It’s not every day that someone from Las Vegas sees a play in Chicago, falls in love with it and brings it to Vegas four months later—not just the publication rights, but the entire cast and crew, and the playwright.
In fact, until now, it was probably never.
But so resonant and broadly reaching—even in its unique specificity—is Seven Homeless Mammoths Wander New England that five minutes after seeing it at Chicago’s Theater Wit this spring, Todd VonBastiaans and Bryan McCarthy decided to bring the entire production home to share it with the Vegas community.
“We felt that there are things here very relevant to Las Vegas,” VonBastiaans says. “The closing down of a museum, wonderfully written characters we believe Las Vegas audiences have not seen and a millennial character. And three strong women who happen to be lesbians. It's a play that reads to so many different audiences.”
Oddly, while writing Seven Homeless Mammoths, playwright Madeleine George had a moment when she believed “no one will ever do this because it’s too bizarre, too silly.”
That notion, however, went unshared by theater companies, critics and audiences who favored George’s brilliant characterization of a small New England college town lamenting the planned closure of a crusty and rarely visited campus museum.
Given the liberal, educated and esteemed community, the townspeople don’t just lose it when they learn that the forgotten natural history museum will be replaced with student housing. Citizens mouth off in well-scripted letters to the editor, plan protests and discuss with one another the tragedy of the loss.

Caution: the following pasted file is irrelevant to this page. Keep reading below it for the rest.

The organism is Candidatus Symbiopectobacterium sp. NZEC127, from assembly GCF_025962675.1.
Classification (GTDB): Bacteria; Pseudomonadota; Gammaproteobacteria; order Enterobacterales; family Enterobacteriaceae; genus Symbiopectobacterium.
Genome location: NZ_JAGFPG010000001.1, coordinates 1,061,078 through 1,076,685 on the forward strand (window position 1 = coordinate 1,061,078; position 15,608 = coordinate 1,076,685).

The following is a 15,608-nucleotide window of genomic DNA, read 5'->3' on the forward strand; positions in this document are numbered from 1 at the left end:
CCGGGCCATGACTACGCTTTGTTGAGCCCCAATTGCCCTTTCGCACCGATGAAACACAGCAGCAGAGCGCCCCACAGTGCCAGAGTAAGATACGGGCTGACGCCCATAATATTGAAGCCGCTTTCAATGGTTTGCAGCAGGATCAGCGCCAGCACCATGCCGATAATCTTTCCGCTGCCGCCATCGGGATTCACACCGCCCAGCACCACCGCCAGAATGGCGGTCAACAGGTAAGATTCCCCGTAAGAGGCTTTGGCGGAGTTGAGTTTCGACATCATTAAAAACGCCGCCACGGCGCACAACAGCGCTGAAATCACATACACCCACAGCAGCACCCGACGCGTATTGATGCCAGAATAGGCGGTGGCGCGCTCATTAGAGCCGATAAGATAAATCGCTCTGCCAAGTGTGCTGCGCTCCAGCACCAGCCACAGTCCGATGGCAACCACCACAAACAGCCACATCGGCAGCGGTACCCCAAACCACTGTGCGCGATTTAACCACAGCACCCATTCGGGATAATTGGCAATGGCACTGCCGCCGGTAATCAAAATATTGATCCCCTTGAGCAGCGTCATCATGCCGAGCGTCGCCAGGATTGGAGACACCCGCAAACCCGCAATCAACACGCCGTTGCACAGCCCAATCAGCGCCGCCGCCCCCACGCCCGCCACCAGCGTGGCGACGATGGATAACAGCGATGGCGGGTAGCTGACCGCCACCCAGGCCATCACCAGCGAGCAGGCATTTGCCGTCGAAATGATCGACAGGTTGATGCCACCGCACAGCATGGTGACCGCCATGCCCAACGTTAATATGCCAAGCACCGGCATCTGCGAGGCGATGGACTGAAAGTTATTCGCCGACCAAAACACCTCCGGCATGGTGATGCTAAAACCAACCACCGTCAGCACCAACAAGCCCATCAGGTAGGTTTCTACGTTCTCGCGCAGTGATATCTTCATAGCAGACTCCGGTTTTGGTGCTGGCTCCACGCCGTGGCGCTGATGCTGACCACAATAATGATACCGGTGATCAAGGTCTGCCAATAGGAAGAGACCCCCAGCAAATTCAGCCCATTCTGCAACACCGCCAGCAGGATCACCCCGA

Then there’s the story of a middle-aged former professor-turned-dean who is dating a 23-year-old yoga instructor and invites her former girlfriend dying of terminal cancer home to live with them. And, of course, the early man characters from the museum’s diorama, reiterating conversations of slack mouthed-students—the only one’s who’ve bothered to enter the museum and mostly to allow for intimacy in courtship.
But basically, George had us at “academic sex comedy.”
The play came together after George, who grew up in Amherst, learned that a museum in her hometown was closing and felt, however briefly, the urge to drive back to protest. While writing the museum story (a sort of love letter to small New England college towns) she considered the greatness of legal gay marriage, but felt a sense of loss over other forms of “queer family making, unregulated by the state” and how much more these families are now marginalized.
All of this, and the hilarity of college politics, makes it into the jargon-heavy Seven Homeless Mammoths, which opens August 14 at Art Square Theatre.
Seven Homeless Mammoths Wander New England August 14 & 22, 8 p.m.; August 15 & 17, 2 p.m.; August 16, 20, 23, 2 & 8 p.m.; August 21, 7 p.m., $25. Art Square Theatre, 1025 S. First St., toddandbryan.com.